March 14, 2016 – What’s in a beard?

It has been eight years since I last stepped off a stage or took a bow during a curtain call. For the past six and a half years, my stage has been a four cinder block walls eerd an interactive whiteboard as a backdrop…I know, I know its just imagery. I’m not usually a stand at the board and listen to me kind of teacher, but nonetheless, I still perform everyday for a mostly captive audience of children.  But this year I decided to change it up, get back on the real wood stage…and I was successful.  I landed the part of Paul in Barefoot in the Park by Neil Simon. I play a 26-year old newly wed lawyer in New York City.

For the past two years I have sported a beard.  It was a friend, a confidant, a security blanket in times of trouble.  I am not ashamed to admit that it was part of my identity and I wore it proudly.

Today it a confluence of these two time periods came to one moment, I needed to shave my beard for the play. #crisis

The once solid cohesion of facial hair trickled and sputtered down my face, hands and shirt in a frenzy of fragmented follicles.  Good bye friend… I’ll see you in a few weeks.

The reactions.  I wasn’t prepared for the reactions.  About a dozen people asked me if I had my hair cut.  More just stared at me quizzically with that, “Who are you?” look on their face.  One colleague looked in the room, must have thought I was a sub, and walked back out before realizing, no, it really was me and came back.  My students had a similar reaction thinking I was a sub, walking in cautiously, because everything else in their schema screamed, “It’s Mr. Pittman!” but that beard, they seemed to not be able to get past it.  In general, my world felt different today.   I felt naked, exposed, and out of my skin.  It seemed as if people didn’t know how to deal with me, almost didn’t trust that I was who I said I was, like I was an impostor.

Or maybe, and most likely, that is how I felt.  Like I had lost my identity, I was not myself, an impostor.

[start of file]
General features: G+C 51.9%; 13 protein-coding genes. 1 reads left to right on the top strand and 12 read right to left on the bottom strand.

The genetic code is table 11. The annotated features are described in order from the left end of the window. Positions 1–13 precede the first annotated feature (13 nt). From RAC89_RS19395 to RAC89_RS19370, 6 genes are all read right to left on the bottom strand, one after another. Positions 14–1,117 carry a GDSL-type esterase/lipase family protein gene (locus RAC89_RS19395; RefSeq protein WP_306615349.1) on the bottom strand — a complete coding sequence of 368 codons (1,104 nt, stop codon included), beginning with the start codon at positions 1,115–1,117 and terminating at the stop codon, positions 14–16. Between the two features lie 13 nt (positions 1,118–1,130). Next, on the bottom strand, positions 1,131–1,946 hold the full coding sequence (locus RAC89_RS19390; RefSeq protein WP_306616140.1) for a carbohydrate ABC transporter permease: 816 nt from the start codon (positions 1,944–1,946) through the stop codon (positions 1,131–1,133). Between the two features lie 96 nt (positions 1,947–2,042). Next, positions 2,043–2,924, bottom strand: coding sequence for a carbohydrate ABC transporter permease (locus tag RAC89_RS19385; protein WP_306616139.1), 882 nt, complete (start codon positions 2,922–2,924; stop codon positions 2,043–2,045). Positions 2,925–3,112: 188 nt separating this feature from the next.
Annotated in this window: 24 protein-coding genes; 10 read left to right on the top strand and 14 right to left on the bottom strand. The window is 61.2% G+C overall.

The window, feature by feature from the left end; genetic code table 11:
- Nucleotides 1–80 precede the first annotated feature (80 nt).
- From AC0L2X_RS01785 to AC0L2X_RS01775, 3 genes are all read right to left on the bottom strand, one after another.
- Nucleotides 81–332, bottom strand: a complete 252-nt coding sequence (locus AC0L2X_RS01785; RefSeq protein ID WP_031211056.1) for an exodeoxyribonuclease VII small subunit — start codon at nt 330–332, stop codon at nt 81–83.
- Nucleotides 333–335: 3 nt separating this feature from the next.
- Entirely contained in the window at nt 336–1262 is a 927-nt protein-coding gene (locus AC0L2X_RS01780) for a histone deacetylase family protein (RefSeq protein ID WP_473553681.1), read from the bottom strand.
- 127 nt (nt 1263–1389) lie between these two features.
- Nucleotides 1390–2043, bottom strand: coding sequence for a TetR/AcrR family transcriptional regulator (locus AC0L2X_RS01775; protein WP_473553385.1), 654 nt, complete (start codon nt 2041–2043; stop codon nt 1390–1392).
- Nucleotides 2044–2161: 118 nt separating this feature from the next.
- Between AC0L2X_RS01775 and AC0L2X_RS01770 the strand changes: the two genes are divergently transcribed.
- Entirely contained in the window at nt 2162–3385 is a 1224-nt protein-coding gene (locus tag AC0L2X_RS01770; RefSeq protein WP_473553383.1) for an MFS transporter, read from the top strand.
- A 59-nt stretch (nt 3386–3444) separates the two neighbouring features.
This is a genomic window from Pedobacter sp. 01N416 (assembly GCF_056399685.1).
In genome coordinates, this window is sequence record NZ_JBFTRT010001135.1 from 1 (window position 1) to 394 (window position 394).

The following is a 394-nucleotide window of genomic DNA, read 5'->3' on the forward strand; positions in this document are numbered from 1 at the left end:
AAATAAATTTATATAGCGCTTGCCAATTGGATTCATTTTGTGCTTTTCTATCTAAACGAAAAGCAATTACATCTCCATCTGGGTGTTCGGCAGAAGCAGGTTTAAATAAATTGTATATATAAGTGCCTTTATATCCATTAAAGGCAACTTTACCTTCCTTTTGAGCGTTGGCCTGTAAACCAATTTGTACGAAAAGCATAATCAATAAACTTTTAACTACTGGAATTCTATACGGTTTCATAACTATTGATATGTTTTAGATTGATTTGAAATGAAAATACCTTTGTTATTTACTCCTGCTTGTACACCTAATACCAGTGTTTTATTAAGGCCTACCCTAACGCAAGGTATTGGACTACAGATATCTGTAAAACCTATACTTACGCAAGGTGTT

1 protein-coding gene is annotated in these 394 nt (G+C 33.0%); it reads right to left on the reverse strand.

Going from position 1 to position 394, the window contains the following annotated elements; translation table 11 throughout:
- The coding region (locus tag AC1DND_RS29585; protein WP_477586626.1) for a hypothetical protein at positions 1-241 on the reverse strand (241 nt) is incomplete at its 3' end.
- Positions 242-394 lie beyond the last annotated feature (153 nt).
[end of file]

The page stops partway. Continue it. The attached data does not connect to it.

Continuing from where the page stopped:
Wait, let’s go deeper, maybe the beard was the impostor, that I was really hiding behind it.  That instead of a security blanket it was a mask.

Or maybe it was just weird for people to see such a drastic change in someone and tomorrow, it won’t be such a big deal.

That’s it.  After all, it’s just a beard, right?


5 thoughts on “March 14, 2016 – What’s in a beard?

  1. I think it’s strange how people react to seeing such a contrast…just like a dramatic haircut…and then the new image takes hold in the brain and we forget how it used to be. Good luck with figuring it out-imposter, security or mask…


  2. It’s funny how we find our identity in our “look”. My oldest son is in middle school and he is trying to find his “look”. I have very long hair, and I have cut it off at my chin a couple of times. The reactions usually land somewhere around the astonished stage. Like you, my uncle once shaved his mustache. He had sported this thick, dark facial hair since high school. He has five grown children, one of his daughters cried. I thought he looked pretty good – younger. Here’s to hoping the new you is welcomed by all!


  3. Oh my G*d, I knew you looked different today!! I couldn’t figure it out, and I actually thought you had styled your hair different. Then, I was looking at you and thinking, “Wait, is that him?” I feel like such an idiot – how did I not notice the ever-lovin’ beard?? Or lack thereof…

    Second, how does one write a sentence like this: The once solid cohesion of facial hair trickled and sputtered down my face, hands and shirt in a frenzy of fragmented follicles. I mean, where does that come from???

    Third, I wanna see your play…


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